The Housemaid

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The Housemaid


A powerful and oppulent remake of a Korean classic.

Lee (played by Do-yeon Jeon) is a poor worker who labours in a restaurant kitchen and shares a small cramped apartment with her best friend. She is hired to become the nanny for a high powered attorney and his wife, and goes to live in their opulent house. But with his wife heavily pregnant with twins, Hoon (Lee Jung-jae) is forced to look elsewhere to fulfil his sexual needs, and before long he is spending far too much time in Lee’s bed.

This arouses the ire of his both wife Hae-ra (Seo Woo) and her cold, domineering and resentful mother (Park Ji-Young). The two women coldly conspire to destroy Lee. Her only ally in the house is the formidable veteran cook Mrs Cho (Youn Yeo-Jeong), who is initially resentful of Lee’s easy going presence. Something evil lies beneath the glossy surface of this household.
The Housemaid is a slick, stylish and erotic remake of the highly regarded 1960 Korean film from Ki-Young Kim. I haven’t seen the original, which screened in MIFF alongside this remake, so I cannot compare the two films. However, from most reports director Im Sang-soo has changed the tone of the material and reimagined it as a tale of obsession, lust and sexual betrayal. Apparently, the original was also driven by the psychological struggle between the two scheming women.

The film maintains that eerie and unsettling quality we have come to expect from Korean cinema of late, especially with recent psychological thrillers like the superb Mother. Sang-soo handles the material with a sense of restraint and he saturates it with a palpable sense of unease and suspense as it builds towards a Grand Guignol-like finale. Sang-soo studied sociology, and the film’s rich subtext examines the class structure of contemporary Korea, and the gulf that exists between the rich and the poor.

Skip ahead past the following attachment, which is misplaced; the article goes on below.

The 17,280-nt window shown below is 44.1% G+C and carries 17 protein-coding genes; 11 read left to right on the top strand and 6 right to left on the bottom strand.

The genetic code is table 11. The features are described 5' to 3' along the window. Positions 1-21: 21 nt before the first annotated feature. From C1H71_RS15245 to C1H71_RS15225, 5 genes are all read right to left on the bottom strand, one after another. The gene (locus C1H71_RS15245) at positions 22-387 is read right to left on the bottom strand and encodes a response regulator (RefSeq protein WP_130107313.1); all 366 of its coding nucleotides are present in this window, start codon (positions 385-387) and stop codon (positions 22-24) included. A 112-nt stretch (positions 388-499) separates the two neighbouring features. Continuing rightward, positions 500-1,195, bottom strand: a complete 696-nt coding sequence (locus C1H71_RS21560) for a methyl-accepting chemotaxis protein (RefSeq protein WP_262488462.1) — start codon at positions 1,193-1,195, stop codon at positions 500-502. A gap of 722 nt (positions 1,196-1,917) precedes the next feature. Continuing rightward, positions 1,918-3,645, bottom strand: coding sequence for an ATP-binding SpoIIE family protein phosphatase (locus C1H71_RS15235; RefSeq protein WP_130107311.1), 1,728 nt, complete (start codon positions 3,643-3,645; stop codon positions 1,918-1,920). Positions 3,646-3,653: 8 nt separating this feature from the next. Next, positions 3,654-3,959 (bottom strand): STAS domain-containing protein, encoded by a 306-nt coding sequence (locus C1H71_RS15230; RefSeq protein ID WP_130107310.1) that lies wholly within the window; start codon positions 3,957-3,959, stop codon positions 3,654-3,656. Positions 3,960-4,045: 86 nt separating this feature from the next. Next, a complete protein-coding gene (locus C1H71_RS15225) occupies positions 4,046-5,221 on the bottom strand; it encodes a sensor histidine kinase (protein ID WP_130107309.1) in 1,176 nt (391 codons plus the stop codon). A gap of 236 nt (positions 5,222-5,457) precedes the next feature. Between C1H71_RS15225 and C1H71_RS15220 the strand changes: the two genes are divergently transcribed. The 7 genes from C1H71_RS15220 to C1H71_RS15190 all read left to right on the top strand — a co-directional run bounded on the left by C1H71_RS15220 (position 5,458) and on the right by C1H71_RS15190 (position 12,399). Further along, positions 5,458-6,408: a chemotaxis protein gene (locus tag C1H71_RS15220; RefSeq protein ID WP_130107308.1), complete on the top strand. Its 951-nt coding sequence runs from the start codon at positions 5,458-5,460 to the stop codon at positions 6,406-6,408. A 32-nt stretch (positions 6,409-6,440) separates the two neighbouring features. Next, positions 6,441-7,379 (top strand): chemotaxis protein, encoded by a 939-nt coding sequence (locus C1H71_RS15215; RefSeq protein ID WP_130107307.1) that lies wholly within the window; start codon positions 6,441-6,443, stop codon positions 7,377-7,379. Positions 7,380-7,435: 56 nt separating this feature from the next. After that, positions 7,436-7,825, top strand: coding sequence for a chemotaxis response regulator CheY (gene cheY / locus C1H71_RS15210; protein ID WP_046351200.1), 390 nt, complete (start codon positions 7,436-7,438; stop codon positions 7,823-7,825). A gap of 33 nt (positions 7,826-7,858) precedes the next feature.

The Housemaid is an impeccably mounted production, and well acted by the cast. Do-yeon Jeon is a standout as the vulnerable and naïve Lee, who is easily seduced by the powerful Hoon and his opulent and lavish lifestyle. The film also boasts superb cinematography and production design, which beautifully capture the Hoon’s comfortable lifestyle. But there is something cold and calculating about The Housemaid which may alienate some audiences.